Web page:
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Author Topic: Is there a phishing scam where you say "yes" on the phone?
birdman
We Three Blings


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I could've sworn I've heard or read about a phishing scam where someone calls you, tries to get you to say "yes," then records it and uses it to... do something. Change your long distance service? I don't even remember. I thought I had read about it in a snopes writeup, but I may be confusing it with the 809 scam. Anyone have a clue what I'm thinking of?

At work a few weeks ago, someone called us (I assumed a telemarketer; he was also Indian, if that matters) and asked to speak to [Joe]. I put him on hold, and [Joe] said to tell him he's not there, that he had just spoken to this guy and it was a phishing scam, and he was trying to get him to say "yes." I told the guy that [Joe] had to step out for a bit, could I take a message? I guess he didn't understand what "step out for a bit" meant, so I said [Joe] had to go to the post office and would be back in about half an hour. The guy didn't seem to believe me, but accepted it anyway. I played dumb very well.

Then twice last week, I answered the phone and said my usual, "[Company Name], this is [birdman], may I help you?" The Indian guy said, "Is this [Company Name]?" Suspecting this might be our friend from the previous week, I didn't reply with a yes -- I simply said, "This is [Company Name]." He again said, "Is this [Company Name]?" I again avoided saying yes and said, "This is [Company Name], can I help you?" Then there were a few clicks, then silence.

So what exactly are they trying to do? Has anyone else experienced this?

-birdman

Posts: 1104 | From: near Cleveland, Ohio | Registered: Mar 2000  |  IP: Logged | Report this post to a moderator
AnglsWeHvHrdOnHiRdr
Happy Xmas (Warranty Is Over)


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It's called "slamming" and it is illegal.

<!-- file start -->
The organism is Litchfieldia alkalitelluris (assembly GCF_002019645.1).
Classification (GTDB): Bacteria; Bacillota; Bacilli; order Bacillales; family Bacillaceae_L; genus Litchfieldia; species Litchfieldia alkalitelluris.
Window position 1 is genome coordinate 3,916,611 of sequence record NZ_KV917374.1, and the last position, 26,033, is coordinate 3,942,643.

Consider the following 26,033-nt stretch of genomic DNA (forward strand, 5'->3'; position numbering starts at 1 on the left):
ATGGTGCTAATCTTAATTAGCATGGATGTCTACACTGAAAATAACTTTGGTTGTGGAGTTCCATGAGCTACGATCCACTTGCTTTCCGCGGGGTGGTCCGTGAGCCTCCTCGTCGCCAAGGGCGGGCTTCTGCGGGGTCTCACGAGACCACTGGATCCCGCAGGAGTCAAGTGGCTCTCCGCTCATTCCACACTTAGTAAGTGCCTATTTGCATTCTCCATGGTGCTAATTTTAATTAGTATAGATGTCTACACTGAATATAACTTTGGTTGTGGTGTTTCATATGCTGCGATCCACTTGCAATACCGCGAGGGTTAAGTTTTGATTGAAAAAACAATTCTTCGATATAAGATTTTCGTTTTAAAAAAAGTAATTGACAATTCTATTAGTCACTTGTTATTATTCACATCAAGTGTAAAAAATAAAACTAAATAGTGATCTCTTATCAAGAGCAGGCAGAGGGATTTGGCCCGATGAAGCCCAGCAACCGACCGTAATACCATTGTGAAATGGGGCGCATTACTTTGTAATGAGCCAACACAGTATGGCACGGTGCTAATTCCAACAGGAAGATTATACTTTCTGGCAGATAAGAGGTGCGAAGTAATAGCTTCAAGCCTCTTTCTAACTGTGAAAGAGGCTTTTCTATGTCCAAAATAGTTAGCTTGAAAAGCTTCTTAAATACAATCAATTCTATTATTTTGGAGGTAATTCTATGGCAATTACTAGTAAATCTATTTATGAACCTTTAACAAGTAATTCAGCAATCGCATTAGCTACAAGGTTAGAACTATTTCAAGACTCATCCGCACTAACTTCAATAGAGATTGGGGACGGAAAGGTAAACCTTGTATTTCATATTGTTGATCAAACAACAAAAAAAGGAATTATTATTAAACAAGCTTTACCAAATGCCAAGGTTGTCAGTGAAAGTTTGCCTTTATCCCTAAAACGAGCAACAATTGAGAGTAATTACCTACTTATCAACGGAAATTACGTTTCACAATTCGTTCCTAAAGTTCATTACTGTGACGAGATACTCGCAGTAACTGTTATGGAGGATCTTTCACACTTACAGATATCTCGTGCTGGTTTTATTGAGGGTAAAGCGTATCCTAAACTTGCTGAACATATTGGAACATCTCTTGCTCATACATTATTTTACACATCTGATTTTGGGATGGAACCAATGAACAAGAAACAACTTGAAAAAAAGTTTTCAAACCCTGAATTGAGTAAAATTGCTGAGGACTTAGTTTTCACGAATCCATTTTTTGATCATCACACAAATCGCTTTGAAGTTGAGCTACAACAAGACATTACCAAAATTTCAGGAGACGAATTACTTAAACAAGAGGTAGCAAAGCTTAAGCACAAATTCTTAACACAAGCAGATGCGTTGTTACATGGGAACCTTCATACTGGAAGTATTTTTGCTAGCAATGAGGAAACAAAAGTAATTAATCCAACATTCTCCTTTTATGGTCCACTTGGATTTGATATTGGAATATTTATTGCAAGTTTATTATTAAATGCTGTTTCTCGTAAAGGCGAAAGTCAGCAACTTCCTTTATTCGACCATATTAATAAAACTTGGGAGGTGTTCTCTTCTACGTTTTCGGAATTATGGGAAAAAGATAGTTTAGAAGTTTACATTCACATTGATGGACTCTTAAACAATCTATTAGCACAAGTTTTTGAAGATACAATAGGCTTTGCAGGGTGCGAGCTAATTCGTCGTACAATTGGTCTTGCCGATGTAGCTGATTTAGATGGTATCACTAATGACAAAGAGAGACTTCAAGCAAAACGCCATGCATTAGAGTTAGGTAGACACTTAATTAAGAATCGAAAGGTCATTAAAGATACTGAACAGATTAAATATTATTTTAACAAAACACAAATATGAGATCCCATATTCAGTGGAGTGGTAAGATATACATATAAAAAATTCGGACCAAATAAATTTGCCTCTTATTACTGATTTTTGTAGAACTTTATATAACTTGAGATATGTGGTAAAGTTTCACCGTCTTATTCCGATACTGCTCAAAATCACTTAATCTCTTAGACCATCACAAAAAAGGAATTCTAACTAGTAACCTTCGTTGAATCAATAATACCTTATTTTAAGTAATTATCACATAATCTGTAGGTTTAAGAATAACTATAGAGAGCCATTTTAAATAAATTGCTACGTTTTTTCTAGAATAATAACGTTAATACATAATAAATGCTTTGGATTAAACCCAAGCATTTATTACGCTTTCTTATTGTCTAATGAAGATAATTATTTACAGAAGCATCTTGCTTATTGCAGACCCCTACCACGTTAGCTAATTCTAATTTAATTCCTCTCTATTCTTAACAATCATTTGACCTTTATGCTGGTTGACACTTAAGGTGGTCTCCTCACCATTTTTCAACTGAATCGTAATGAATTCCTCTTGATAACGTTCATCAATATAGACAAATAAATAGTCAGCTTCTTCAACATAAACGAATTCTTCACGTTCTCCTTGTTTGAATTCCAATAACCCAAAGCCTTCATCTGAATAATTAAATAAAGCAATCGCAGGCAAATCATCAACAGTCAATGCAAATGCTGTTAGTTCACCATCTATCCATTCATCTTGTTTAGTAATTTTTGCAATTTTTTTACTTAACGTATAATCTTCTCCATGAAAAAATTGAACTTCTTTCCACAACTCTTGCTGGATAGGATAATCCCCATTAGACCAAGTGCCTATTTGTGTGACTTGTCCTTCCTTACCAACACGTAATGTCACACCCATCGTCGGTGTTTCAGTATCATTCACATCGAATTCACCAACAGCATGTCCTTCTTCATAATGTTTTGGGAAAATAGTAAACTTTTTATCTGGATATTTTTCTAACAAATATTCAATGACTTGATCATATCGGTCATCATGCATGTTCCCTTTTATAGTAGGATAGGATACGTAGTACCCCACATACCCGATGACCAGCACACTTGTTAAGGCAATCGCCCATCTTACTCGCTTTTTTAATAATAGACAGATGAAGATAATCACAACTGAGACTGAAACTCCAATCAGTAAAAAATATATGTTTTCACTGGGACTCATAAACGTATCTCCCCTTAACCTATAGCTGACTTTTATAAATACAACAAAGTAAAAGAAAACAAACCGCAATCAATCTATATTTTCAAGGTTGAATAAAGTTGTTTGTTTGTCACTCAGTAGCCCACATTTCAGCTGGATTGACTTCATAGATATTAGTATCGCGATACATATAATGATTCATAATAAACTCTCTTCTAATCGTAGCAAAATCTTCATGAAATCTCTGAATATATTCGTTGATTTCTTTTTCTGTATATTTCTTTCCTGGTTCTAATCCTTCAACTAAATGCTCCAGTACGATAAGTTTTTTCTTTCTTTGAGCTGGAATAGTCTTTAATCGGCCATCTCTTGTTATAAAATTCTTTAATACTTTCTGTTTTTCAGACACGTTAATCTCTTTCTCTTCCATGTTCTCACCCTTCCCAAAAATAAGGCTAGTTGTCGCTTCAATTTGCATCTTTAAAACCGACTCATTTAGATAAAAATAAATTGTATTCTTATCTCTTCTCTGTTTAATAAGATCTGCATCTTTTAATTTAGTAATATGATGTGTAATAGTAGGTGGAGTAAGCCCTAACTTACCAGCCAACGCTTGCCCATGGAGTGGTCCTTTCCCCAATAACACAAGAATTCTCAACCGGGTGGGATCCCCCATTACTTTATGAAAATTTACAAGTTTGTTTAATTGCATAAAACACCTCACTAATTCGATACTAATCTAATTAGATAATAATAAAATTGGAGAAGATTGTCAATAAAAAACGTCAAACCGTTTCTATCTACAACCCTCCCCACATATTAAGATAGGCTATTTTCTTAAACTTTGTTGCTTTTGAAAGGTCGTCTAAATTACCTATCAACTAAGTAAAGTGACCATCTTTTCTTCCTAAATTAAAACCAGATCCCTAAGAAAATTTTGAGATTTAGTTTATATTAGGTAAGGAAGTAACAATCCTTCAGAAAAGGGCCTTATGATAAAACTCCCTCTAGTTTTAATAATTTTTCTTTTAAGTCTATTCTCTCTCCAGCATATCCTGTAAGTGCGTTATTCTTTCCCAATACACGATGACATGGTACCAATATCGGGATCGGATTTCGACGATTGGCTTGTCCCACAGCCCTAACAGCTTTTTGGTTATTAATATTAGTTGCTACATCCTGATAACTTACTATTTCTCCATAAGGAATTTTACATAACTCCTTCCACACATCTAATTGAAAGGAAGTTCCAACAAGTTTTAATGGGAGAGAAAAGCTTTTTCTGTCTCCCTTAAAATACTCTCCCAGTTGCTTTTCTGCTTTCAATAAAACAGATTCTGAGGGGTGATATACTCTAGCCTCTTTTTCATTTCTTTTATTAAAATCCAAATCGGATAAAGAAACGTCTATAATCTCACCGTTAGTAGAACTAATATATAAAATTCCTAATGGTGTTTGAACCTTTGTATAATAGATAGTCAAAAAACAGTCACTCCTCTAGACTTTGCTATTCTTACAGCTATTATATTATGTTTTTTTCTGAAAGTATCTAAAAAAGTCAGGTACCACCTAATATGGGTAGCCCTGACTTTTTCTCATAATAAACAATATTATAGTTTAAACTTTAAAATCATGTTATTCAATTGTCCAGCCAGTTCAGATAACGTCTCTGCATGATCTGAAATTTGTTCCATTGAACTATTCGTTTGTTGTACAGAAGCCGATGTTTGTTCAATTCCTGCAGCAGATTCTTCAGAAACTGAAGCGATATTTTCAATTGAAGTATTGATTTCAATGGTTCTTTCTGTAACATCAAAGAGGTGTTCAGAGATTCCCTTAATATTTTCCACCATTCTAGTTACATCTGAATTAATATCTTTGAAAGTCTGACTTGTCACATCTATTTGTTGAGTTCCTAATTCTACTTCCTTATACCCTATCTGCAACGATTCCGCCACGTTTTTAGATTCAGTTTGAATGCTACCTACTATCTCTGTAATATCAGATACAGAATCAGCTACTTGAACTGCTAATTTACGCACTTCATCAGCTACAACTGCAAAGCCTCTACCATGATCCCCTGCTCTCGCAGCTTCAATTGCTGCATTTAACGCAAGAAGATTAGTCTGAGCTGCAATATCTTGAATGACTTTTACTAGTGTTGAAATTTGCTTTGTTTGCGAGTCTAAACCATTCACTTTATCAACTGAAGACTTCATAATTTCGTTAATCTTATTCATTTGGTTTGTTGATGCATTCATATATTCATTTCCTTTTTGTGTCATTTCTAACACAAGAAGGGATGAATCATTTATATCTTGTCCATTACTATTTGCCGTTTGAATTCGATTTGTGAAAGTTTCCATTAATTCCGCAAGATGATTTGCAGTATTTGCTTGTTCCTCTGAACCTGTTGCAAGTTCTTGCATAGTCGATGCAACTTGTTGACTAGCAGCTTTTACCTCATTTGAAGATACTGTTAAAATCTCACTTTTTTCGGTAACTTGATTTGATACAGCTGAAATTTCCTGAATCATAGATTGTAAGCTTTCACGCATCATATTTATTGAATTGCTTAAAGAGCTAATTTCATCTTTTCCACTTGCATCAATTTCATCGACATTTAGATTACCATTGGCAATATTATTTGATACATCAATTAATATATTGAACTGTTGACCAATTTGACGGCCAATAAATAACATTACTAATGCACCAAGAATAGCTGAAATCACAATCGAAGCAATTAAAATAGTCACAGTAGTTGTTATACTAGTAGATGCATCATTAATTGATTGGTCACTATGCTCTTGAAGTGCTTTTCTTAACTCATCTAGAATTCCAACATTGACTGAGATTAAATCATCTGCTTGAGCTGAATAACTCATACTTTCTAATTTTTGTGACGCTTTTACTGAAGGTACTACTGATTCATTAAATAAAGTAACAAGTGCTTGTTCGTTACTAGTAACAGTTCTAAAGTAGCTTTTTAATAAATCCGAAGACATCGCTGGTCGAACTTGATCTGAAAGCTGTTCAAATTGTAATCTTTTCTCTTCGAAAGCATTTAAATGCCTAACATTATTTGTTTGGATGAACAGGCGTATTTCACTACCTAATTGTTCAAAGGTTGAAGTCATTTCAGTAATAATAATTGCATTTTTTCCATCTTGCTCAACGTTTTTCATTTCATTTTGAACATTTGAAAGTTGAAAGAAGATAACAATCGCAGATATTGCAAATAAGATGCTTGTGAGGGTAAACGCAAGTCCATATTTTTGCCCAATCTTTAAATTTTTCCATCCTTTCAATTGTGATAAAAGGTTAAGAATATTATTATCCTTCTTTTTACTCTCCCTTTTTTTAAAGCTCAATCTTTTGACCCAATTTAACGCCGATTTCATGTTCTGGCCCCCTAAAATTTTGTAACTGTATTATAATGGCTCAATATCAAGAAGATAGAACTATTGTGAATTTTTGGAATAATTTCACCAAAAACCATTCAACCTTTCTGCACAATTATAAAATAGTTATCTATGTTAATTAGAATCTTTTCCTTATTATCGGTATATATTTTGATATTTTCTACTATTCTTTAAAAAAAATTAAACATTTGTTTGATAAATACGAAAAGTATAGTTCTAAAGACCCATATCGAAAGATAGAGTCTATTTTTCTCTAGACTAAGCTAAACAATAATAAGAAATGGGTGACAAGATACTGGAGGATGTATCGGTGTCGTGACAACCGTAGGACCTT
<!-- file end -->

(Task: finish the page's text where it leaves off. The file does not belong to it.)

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"When a stupid man is doing something he is ashamed of, he always declares that it is his duty."--George Bernard Shaw

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lazerus the duck
The First USA Noel


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It could be with it being an Indian call center they tend to take the letter of the law, for instance if they've been told the person has to say yes to the question no other response will do.
The first call just sounds like your mate is trying to avoid debt collectors.

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All the world's a face, And all the men and women merely acne.

Posts: 673 | From: Glasgow, Scotland | Registered: Oct 2005  |  IP: Logged | Report this post to a moderator
birdman
We Three Blings


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A-ha! "Slamming" is the word I was looking for, not "phishing." Thanks.

From here:
Sometimes slammers create phony verification that customers agreed to switch. One ploy is to pose as your regular local or long-distance phone company and ask if you are satisfied with your service, if you want to take advantage of a new discount plan, or if you'd like to consolidate your telephone bills. Your "yes" answer is tape-recorded and used as proof that you agreed.

And from here:
Be careful when answering telephone surveys.
Be careful in responding to telephone surveys. If the person answering the telephone says “yes” to any of the surveyor’s questions, the answers may be taped and used later as verification of authorization to switch preferred telephone companies.

-birdman

Posts: 1104 | From: near Cleveland, Ohio | Registered: Mar 2000  |  IP: Logged | Report this post to a moderator
Rivkah Chaya
I Saw Three Shipments


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Ah, now I understand why, when telemarketers ask "Is Rivkah there?" and I say "This is she," they keep repeating the question.
Posts: 75 | From: Bloomington, IN | Registered: Jul 2006  |  IP: Logged | Report this post to a moderator
   

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